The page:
Migrant caravan languishes in filthy conditions on Mexico-US border

Tijuana camp: ‘It cost me a lot to walk almost 15 to 20 hours a day. And to go back now: no!’

The young, old, brave and bold cool their heels in Tijuana, Mexico. Photograph: Lucy Nicholson/Reuters

The young, old, brave and bold cool their heels in Tijuana, Mexico. Photograph: Lucy Nicholson/Reuters

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Several thousand central American migrants are stuck in a filthy, overcrowded sports complex within tantalising sight of the United States, facing sickness and indefinite delays.

There appears no immediate end in sight to their plight amid shifting US border policies that bars them from crossing.

Since the bedraggled men, women and children of a caravan of mostly Hondurans began cramming into the complex in the Mexican border city of Tijuana about three weeks ago, there have been multiple cases of respiratory illness, lice and chicken pox, according to city sources.

With too many to fit into shelters in a city used to receiving deportees and migrants, the caravan was ushered into the complex to await a US-Mexican response. It has travelled about 4,800km (3,000 miles) since mid-October.

The temporary shelter in Tijuana, Mexico. Photograph: Lucy Nicholson/Reuters
The temporary shelter in Tijuana, Mexico. Photograph: Lucy Nicholson/Reuters
Migrant caravan: Tents pitched in Tijuana, Mexico. Photograph: Hannah McKay/Reuters
Migrant caravan: Tents pitched in Tijuana, Mexico. Photograph: Hannah McKay/Reuters
Hoping for refuge in the US while waiting in the migrant shelter in Tijuana, Mexico. Photograph: Hannah McKay/Reuters
Hoping for refuge in the US while waiting in the migrant shelter in Tijuana, Mexico. Photograph: Hannah McKay/Reuters
A life less ordinary in Tijuana migrant camp, Mexico. Photograph: Hannah McKay/Reuters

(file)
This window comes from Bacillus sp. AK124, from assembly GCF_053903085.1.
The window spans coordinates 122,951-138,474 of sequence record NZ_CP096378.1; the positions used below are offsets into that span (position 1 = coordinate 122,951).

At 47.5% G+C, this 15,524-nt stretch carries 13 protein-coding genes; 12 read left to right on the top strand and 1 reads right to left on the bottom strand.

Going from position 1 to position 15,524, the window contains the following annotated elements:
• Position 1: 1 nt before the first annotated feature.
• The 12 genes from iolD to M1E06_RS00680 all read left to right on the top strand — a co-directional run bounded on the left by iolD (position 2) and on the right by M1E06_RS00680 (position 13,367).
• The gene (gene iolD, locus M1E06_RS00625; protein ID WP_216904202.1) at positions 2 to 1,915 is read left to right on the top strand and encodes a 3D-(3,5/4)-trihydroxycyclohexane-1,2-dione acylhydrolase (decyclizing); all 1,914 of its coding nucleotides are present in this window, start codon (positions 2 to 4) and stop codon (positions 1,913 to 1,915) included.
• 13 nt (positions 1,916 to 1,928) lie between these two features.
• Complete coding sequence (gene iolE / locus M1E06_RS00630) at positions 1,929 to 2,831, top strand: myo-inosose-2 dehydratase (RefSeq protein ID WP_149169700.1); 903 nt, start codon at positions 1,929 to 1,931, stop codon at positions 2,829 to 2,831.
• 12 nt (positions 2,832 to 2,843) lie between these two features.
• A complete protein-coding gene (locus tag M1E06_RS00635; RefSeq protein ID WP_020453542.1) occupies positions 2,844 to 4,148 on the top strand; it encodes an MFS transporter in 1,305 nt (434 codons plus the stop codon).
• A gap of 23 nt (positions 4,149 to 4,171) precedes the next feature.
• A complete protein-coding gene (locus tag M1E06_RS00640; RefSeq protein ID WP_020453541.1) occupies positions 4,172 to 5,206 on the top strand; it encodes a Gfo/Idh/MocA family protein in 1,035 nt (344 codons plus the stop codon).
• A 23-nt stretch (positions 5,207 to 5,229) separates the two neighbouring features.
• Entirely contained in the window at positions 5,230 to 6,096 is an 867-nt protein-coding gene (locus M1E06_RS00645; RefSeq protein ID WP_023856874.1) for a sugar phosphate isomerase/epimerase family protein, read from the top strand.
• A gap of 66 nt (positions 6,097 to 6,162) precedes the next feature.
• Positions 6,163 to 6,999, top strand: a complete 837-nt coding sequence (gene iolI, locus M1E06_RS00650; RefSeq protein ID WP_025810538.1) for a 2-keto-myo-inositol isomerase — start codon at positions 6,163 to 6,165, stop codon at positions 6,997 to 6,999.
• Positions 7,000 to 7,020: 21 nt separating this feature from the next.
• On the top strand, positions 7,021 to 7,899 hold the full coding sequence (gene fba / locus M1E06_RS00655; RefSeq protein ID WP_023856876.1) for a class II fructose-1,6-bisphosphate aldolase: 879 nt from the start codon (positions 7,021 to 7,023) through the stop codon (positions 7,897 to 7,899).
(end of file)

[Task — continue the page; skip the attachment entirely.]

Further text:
A life less ordinary in Tijuana migrant camp, Mexico. Photograph: Hannah McKay/Reuters

“It cost me a lot to walk almost 15 to 20 hours a day. And to go back now: no!” said Anabell Pineda (26), curled for warmth inside a tent in the stadium beside a neat pile of bags and rolled-up blankets.

Pineda, who had travelled for almost a month from the violent northern Honduran city of San Pedro Sula with her six-year-old son, said she had arrived in Tijuana 13 days earlier, feeling unwell.

When she learned it would be nearly impossible to cross into the US, she resolved to get a work permit in Mexico.

How frustrated are they?

Mexican police blocked hundreds of the central American migrants on Sunday when they staged a protest in front of the border.

When some made their way towards the border fence, US authorities shot tear gas at them and sparked a panic among the crowds marching on the Mexican side.

Back in the complex, men washed using buckets in a shower area beside a line of reeking portable toilets and giant mud puddles. Women, wary of uninvited gazes, bathed with clothes on.

Inside a gymnasium where the caravan’s first arrivals had set up neat rows of thin mattresses, a city official said migrants faced a chicken pox outbreak.

US president Donald Trump threatened this week to “permanently” close the US-Mexican border if Mexico does not deport the 7,000 central Americans gathered in Tijuana.

Mexican foreign minister Luis Videgaray, who leaves office this weekend, responded on Wednesday. He said central American migrants are welcome to stay in Mexico.

But he said the migrants have a right to request asylum in the United States, and Mexico has repeatedly refused US requests to force them to seek refuge there instead. – Reuters

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